Furthermore, the rule of law played a very outstanding role in the governance of the post-war Iraq. Rule of Law went through the same eras as the governance in Iraq: 1959-1968, Baath era and post-2003 era. In the 1958-1968 rule of law was represented in strong respective judges and very accountable judiciary system and well-known police and military forces. Opposite to that was the Baath era. During this era, especially when Saddam held the governing, judges were not really taking judiciary roles. The government judges were of two types at this era: one group were receiving the judiciary sentences from the Baath part and they just say these sentences, and another group were not practicing their job as they did not accept to be robot of Baath’s corruption and thus became inexperienced. The rule of law then conformed to what Baath legislated even though it means violation of international laws and human rights. For example, the resolution of the Revolution Leadership Council No. 641 in 31 March 1980 was an irrefutable proof of this regime authoritarianism and totalitarianism. This resolution sentenced all the Dawa party members to death and those who help them or affiliate to them with retrospective force. In the post-2003, the judiciary system was almost collapsed with the toppled apparatus of Saddam. The remaining judges were inexperienced and though needed a lot of training programs to update their skills in criminal areas as well as capacity-building programs implemented through international donation programs, international agencies and recently the Iraq-US Security Agreement. Moreover, the emergence of militias in some cities in time of incapability of the national security forces led the country to a civil war and confrontation with the Multi-National forces especially after the explosion of Samara Dom that pulled the country into a sectarian war and caused in displacement of thousands of Iraqis. The Law Enforcement Plan helped very much in stabilizing the country, discovering and cleansing the cities from the terrorists’ cells in Iraq, and returning people to their old neighborhood. The issue is that Rule of Law came in a later stage of the state-building process while it should have been adopted at the very beginning of the invasion and Saddam’s regime collapse. In other words, rule of law should have preceded the democracy-building in post-2003 Iraq. Also, rule-of-law development would facilitate economic transitions to the market model by helping achieve legal and institutional predictability and efficiency in a variety of areas. It would also help bolster fledgling democratic experiments by undergirding new constitutions, electoral systems, and political and civil rights. Moreover, progress on the rule of law would help alleviate two serious problems—corruption and ordinary crime—whose growing severity in many countries appeared to be the major negative side effects of the many attempted economic and political transitions.
Therefore, I would like to address here the sudden change of the political system in a country where unilateral political faction used to rule. The new change imposed a new era in the political history of the country which is based on sharing of the governance. This creates a serious problem in many ways: decision- making, rebuilding process, development, bureaucracy complications, and bloc-individuality interests. Pluralism and democracy constitutes the main challenges for the Iraqi political map as it means and makes eligible for the different parties, blocs and factions to share the governance and hence either push forward or be an obstacle in the reintegration process. Reintegration in one global interest and decision has become one of the distant ambitions. Therefore, the political concepts will be presented as new keys in Iraq’s political building, which are rule of law and pluralist democracy: shedding light on the social ethnic diversity and its confusion with the political reintegration and political culture with the values it encompasses.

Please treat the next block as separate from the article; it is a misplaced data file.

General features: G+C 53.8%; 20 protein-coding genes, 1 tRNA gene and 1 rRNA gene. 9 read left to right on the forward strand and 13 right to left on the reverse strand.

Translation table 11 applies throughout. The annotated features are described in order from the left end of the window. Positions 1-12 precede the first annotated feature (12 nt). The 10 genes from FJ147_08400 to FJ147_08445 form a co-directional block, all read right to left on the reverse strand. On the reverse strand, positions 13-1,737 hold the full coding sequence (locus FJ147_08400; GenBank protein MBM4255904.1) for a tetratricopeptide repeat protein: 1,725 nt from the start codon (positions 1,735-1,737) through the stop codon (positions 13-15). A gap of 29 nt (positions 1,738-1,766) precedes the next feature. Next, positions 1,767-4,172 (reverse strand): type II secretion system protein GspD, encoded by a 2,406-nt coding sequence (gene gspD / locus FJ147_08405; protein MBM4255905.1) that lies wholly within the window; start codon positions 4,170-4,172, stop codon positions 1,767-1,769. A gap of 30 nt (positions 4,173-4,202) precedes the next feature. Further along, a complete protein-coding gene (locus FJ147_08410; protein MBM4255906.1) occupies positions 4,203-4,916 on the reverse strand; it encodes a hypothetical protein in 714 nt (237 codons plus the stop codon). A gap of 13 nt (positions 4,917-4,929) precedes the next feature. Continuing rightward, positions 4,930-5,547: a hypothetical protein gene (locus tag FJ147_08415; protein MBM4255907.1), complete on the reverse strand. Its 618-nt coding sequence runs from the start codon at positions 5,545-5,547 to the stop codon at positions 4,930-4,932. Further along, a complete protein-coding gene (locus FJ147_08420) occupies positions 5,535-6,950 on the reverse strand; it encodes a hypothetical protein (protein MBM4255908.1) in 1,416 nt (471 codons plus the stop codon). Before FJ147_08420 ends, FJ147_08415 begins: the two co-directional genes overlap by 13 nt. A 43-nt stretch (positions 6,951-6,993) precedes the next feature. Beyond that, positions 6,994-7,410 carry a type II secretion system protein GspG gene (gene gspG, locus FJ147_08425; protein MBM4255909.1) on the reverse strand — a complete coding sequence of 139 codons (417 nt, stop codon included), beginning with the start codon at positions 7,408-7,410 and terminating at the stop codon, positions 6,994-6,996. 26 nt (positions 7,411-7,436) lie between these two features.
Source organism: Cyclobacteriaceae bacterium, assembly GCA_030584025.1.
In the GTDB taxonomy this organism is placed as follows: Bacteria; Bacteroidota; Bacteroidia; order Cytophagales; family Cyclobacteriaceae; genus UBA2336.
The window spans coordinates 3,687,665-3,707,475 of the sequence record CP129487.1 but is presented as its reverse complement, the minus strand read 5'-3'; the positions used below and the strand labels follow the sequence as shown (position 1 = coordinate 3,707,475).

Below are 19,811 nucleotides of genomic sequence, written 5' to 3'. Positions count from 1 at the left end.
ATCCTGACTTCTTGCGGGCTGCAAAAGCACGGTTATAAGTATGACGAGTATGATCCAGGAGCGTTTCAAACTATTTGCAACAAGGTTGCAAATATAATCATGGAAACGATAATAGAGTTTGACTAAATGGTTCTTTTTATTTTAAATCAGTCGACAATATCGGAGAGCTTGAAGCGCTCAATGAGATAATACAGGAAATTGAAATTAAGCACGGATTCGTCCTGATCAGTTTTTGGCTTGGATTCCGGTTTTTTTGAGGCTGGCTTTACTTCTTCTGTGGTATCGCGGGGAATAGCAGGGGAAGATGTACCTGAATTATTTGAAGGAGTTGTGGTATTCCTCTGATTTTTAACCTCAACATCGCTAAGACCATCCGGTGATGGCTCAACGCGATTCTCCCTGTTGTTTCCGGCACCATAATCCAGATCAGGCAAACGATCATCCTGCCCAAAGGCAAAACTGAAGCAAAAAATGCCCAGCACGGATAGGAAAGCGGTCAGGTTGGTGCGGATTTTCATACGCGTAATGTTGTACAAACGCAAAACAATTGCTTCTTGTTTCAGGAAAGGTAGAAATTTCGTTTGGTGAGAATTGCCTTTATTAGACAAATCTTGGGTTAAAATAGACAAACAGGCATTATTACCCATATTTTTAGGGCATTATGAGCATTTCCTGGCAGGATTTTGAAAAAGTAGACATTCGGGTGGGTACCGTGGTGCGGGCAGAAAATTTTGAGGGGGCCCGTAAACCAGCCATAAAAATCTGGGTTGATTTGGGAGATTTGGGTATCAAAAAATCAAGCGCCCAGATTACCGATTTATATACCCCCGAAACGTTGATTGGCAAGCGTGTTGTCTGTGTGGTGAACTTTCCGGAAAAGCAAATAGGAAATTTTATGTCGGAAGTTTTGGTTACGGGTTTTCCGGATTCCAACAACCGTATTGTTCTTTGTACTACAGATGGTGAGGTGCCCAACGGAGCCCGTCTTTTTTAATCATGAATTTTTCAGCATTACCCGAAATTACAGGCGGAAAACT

In democratic politics, pluralism is a guiding principle which permits the peaceful coexistence of different interests, convictions and lifestyles. Unlike totalitarianism or particularism, pluralism acknowledges the diversity of interests and considers it legitimate for members of society to work for their realization, to represent them and to articulate them in a process of conflict and dialogue. In political philosophy, those who embrace pluralism are often described as liberals, while those who take up a more critical attitude towards the diversity of modern societies are often called communitarians.
The rationale of showing this area is for reason that Iraq has been experiencing a very novel system in politics that shaped its political map since 2003. This novel map caused all the events, situation, and problems that Iraq has been going through, i.e. security challenges, economic shortage, and lack of social services. Most important reason for selecting this area is because of a new different political faction coming to the rule in Iraq’s history; it is maverick, i.e. Shia rules Iraq as a majority faction. This new-comer maverick created a realization of the nation diversity in interests that are bound to sectarian and ethnic groups. Thus, the affiliation emerged to appear as sect control in politics and diverted the track of the governance into individual loyalties and sectarian interests. Quota promoted these concepts to be beliefs and acts of political groups and led to internal conflicts among the governing sects that stumbled the national project and interests of the nation. This is best reflected in the Parliament’s role as a legislative and overseeing power. Because of the parliament, the most critical laws, decisions, and authorities were hindered and some not ratified because simply they did not serve a particular sect’s interests or the intended ratification of a certain law would record a success for the majority sect, i.e. current government, holding control on the governance of the nation, which other political blocs would not prefer so.
We hope that we may provide the political leaders with insights, and policy solutions to effectively managing the multi-ethnic, multi-religious and multi-cultural societies.

No comments:

Post a Comment